economics

Doughnut Economics: Towards an economic makeover

On Thursday 23 November 2017, the Department of International Development hosted Kate Raworth to talk about her best selling book Doughnut Economics. Kate captivated the audience by using story telling, dramatic images and humour in a bid to challenge what we know about economics. Professor in Economics, Oriana Bandiera, discussed the book whilst Professor in Practice, Duncan Green, chaired the event. 

MSc Social Policy […]

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    A prize winning essay: Why it matters to understand the informal economy

A prize winning essay: Why it matters to understand the informal economy

Max Gallien, PhD candidate in The Department of International Development, is the joint runner-up of this year’s Economic and Social Research Council writing competition. Max’s eloquently written piece makes a strong case for examining the informal economy through a fresh pair of eyes.

As I talk to him, Ahmed pulls his chair into his store to escape the hot Tunisian […]

A Nightmare on Houghton Street

As students get ready to come back for Lent Term 2017, MSc Development Studies and Chevening Scholarship student Tinnaphop reflects on his experience so far and how he plans on conquering his academic fears in the new term.

It was like a dream come true when I received the Chevening Scholarship from the UK Government in June 2016. I […]

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    Twenty five years later, Somaliland comes of age – Africa at LSE

Twenty five years later, Somaliland comes of age – Africa at LSE

In a post originally written for the Africa at LSE blog, LSE alumnus Bashir Ali reflects on Somaliland’s progress and development as it celebrates a landmark anniversary.
Somaliland is to most a region of Somalia; however, it recently celebrated its landmark 25th Independence Day to commemorate when it decided to discontinue the Union with Somalia. Somaliland was a former British protectorate securing […]

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    Chinese government was wise to resist full privatisation of land – James Putzel

Chinese government was wise to resist full privatisation of land – James Putzel

On Monday (11/07/16) Professor James Putzel had a letter published in the Financial Times in which he responds to an article from the 5 July entitled “Losing the plot”. Below is the full text
Sir, I welcomed Lucy Hornby’s Big Read article on the dilemma China faces over the future of property rights in agricultural land (“Losing the plot”, July […]

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    Income distribution and the UK referendum – Professor Robert Wade

Income distribution and the UK referendum – Professor Robert Wade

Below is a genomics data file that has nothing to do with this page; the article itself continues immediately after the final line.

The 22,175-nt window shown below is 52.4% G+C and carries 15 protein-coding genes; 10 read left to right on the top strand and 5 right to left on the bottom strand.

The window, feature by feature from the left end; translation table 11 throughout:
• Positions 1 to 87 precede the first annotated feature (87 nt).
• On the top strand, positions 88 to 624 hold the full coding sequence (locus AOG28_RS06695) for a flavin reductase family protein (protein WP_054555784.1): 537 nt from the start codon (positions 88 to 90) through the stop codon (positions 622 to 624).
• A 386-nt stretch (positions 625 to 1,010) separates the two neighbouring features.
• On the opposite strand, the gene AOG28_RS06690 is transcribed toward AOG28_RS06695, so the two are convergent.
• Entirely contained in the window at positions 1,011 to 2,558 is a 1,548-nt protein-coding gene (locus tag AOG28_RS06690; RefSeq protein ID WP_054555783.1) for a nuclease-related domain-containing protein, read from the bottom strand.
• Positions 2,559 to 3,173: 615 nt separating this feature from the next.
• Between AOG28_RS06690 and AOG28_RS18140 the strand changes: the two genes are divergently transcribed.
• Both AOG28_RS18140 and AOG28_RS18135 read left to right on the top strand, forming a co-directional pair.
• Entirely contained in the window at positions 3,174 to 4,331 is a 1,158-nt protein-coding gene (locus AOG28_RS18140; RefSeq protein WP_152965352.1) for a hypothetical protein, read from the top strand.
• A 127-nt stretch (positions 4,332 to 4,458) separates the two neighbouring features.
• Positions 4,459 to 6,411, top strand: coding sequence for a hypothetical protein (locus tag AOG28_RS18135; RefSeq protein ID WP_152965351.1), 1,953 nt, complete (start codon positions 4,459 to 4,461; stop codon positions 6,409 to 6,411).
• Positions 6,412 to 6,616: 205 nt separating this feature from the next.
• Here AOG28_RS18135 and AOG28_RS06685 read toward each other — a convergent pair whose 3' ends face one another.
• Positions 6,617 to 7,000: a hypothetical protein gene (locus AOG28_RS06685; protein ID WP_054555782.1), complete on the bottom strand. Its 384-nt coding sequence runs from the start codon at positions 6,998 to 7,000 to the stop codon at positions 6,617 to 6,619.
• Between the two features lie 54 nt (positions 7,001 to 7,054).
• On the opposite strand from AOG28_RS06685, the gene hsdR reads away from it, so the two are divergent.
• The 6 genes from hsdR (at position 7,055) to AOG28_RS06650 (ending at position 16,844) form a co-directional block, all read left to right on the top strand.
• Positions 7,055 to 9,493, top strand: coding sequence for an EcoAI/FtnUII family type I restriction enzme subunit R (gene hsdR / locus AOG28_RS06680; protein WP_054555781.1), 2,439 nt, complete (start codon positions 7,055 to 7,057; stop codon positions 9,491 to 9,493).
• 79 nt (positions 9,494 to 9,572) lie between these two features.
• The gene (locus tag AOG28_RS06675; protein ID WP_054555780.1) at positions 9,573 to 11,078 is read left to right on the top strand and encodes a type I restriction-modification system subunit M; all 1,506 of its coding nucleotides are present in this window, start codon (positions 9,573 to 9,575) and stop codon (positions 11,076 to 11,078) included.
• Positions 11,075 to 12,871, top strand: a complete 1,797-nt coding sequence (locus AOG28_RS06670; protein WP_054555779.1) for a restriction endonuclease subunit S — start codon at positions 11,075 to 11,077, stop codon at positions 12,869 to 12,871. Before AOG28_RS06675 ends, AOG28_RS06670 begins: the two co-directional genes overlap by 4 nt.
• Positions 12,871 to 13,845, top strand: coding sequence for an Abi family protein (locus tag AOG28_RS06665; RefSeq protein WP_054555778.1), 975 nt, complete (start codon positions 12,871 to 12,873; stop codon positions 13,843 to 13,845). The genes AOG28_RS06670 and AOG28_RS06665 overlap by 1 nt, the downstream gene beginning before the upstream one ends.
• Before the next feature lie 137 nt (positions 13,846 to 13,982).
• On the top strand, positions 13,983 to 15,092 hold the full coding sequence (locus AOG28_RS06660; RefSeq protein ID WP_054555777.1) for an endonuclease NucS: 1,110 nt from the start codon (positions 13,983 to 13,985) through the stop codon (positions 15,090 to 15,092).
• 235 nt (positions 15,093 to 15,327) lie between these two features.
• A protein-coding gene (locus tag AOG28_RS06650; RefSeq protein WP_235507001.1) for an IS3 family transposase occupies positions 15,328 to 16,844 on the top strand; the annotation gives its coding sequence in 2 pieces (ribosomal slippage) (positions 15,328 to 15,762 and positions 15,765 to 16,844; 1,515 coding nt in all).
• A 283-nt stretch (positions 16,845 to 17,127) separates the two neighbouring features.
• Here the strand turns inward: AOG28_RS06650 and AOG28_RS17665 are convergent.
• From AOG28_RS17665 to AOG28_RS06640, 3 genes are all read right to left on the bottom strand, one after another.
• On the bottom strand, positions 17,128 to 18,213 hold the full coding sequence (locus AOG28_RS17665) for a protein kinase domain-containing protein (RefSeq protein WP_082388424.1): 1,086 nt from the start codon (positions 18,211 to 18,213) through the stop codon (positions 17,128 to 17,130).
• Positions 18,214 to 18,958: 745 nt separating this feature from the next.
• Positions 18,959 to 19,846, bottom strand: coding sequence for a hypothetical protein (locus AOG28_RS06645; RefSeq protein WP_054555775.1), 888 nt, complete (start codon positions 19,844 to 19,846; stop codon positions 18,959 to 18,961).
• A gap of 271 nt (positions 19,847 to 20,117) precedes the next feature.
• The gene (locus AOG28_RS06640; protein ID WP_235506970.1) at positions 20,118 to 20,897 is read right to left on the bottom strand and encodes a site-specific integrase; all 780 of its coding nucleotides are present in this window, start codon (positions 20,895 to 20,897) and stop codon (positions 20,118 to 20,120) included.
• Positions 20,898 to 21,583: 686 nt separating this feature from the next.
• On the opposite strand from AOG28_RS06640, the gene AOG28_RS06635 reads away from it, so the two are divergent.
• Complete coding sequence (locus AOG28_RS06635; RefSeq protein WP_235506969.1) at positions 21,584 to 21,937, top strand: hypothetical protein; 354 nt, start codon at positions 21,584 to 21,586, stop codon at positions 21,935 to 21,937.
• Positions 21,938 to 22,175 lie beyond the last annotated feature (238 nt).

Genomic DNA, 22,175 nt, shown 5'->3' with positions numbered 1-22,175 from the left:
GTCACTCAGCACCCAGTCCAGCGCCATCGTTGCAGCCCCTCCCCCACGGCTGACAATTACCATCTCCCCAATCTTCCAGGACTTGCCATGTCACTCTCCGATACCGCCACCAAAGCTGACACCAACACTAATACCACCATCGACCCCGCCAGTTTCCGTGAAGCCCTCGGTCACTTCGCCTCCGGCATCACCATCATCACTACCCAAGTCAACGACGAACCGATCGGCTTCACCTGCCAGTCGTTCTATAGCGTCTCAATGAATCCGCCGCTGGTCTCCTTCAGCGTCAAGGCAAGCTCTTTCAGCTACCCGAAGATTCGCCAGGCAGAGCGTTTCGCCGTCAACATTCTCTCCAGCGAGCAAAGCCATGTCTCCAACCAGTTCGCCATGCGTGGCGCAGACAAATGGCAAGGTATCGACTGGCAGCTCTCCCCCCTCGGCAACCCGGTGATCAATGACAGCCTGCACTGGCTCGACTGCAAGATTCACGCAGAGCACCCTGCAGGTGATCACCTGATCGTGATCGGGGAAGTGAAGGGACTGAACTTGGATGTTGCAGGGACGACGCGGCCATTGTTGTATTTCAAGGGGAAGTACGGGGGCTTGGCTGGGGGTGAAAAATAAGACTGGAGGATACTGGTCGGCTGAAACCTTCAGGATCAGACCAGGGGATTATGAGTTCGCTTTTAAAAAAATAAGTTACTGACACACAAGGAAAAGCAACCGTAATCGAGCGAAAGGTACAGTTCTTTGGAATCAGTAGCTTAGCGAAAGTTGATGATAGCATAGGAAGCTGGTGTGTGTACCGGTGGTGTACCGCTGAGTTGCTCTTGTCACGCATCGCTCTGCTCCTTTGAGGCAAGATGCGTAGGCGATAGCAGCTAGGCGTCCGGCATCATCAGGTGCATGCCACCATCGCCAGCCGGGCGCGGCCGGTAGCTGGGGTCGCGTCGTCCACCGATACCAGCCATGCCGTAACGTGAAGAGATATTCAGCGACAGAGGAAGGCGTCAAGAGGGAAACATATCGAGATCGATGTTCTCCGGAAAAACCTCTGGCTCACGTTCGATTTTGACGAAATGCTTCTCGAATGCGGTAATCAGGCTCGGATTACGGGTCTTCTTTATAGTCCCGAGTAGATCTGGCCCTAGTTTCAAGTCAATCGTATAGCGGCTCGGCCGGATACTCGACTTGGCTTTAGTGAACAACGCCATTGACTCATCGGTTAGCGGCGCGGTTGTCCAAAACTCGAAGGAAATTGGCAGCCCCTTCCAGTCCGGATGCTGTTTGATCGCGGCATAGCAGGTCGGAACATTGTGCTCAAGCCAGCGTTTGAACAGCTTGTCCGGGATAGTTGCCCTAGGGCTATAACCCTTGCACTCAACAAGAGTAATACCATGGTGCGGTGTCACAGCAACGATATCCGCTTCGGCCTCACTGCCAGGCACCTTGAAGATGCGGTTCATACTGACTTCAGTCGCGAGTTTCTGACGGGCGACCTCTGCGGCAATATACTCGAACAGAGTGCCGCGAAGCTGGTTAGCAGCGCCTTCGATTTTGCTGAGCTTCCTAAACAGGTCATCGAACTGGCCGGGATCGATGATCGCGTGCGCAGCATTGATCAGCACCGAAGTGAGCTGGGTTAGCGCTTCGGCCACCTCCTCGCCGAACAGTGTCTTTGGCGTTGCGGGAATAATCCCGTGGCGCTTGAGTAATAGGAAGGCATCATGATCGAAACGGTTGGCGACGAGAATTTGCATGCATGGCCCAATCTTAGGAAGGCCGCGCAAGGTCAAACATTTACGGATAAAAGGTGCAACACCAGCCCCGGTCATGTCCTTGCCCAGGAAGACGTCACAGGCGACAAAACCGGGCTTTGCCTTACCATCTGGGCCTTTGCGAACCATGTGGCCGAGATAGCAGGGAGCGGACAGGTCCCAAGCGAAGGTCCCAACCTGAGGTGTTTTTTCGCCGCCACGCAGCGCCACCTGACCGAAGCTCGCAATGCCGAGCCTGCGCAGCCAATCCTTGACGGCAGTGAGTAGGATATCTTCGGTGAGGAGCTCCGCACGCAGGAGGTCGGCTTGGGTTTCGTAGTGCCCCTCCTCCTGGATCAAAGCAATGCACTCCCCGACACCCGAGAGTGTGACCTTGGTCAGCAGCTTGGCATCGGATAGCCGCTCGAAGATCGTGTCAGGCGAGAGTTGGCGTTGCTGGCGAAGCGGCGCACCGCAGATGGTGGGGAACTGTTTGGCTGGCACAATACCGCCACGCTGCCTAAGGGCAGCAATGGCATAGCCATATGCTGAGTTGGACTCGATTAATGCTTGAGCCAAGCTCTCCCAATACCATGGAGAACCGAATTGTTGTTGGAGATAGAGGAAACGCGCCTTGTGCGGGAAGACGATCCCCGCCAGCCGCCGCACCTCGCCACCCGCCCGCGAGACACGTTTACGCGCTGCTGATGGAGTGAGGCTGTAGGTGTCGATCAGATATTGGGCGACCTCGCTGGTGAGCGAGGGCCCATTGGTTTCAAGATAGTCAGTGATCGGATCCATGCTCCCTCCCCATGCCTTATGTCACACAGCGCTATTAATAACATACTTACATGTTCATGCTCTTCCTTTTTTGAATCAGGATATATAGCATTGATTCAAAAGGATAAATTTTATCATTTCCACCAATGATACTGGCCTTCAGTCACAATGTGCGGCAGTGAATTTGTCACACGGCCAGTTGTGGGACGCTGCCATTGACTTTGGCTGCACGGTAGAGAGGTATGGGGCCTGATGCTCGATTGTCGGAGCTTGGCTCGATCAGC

Large numbers of those who voted Out in the UK’s In/Out referendum did so less from a negative assessment of EU membership than from anger at their falling relative income over the past many years and worry that their children will fare even worse. On the day the result became known, the second most frequently asked question of Google, […]

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    Demographic Change and Democratization – Professor Tim Dyson

Demographic Change and Democratization – Professor Tim Dyson

In recent articles, Tim Dyson, Professor of Population Studies, explores the relationship between progress through the demographic transition and political advance.
The first article, titled ‘On Demographic and Democratic Transitions’, appears in Population and Development Review 38 (Supp.) and is available open access. It deals with the development of democracy in Europe between around 1890 and 1930. The second article, […]

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    The economics of humanitarian aid: Are we on a slippery slope? – Dr Stephanie Levy

The economics of humanitarian aid: Are we on a slippery slope? – Dr Stephanie Levy

Could the current modalities of humanitarian aid to refugees be improved? Dr. Stephanie Levy argues for more creative aid agreements to form the backbone of the global response to the current refugee crisis, in a post originally written for the International Growth Centre.

At the World Humanitarian Summit (WH Summit), David Miliband, head of the International Rescue Committee, announced that 25% […]

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    Any evidence of IMF rethink is cause for cheer – Professor Robert Wade

Any evidence of IMF rethink is cause for cheer – Professor Robert Wade

Last Friday (03/06/16) Professor Robert Wade had a letter published in the Financial Times in which he responds to an article from the 31 May “A misplaced mea culpa for neoliberalism”

“Any evidence of IMF rethink is cause for cheer”,  letter, Financial Times,  3 June 2016
From Prof. Robert H. Wade

Sir,    Your editorial criticising the International Monetary Fund for publishing an article […]

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    Thomas Piketty on inequality in developing countries – Duncan Green

Thomas Piketty on inequality in developing countries – Duncan Green

I heard econ rock star Thomas Piketty speak for the first time last week – hugely enjoyable. The occasion was the annual conference of the LSE’s new International Inequalities Institute, with Piketty headlining. He was brilliant: original and funny, riffing off traditional France v Britain tensions, and reeling off memorable one liners: ‘meritocracy is a myth invented by winners’; […]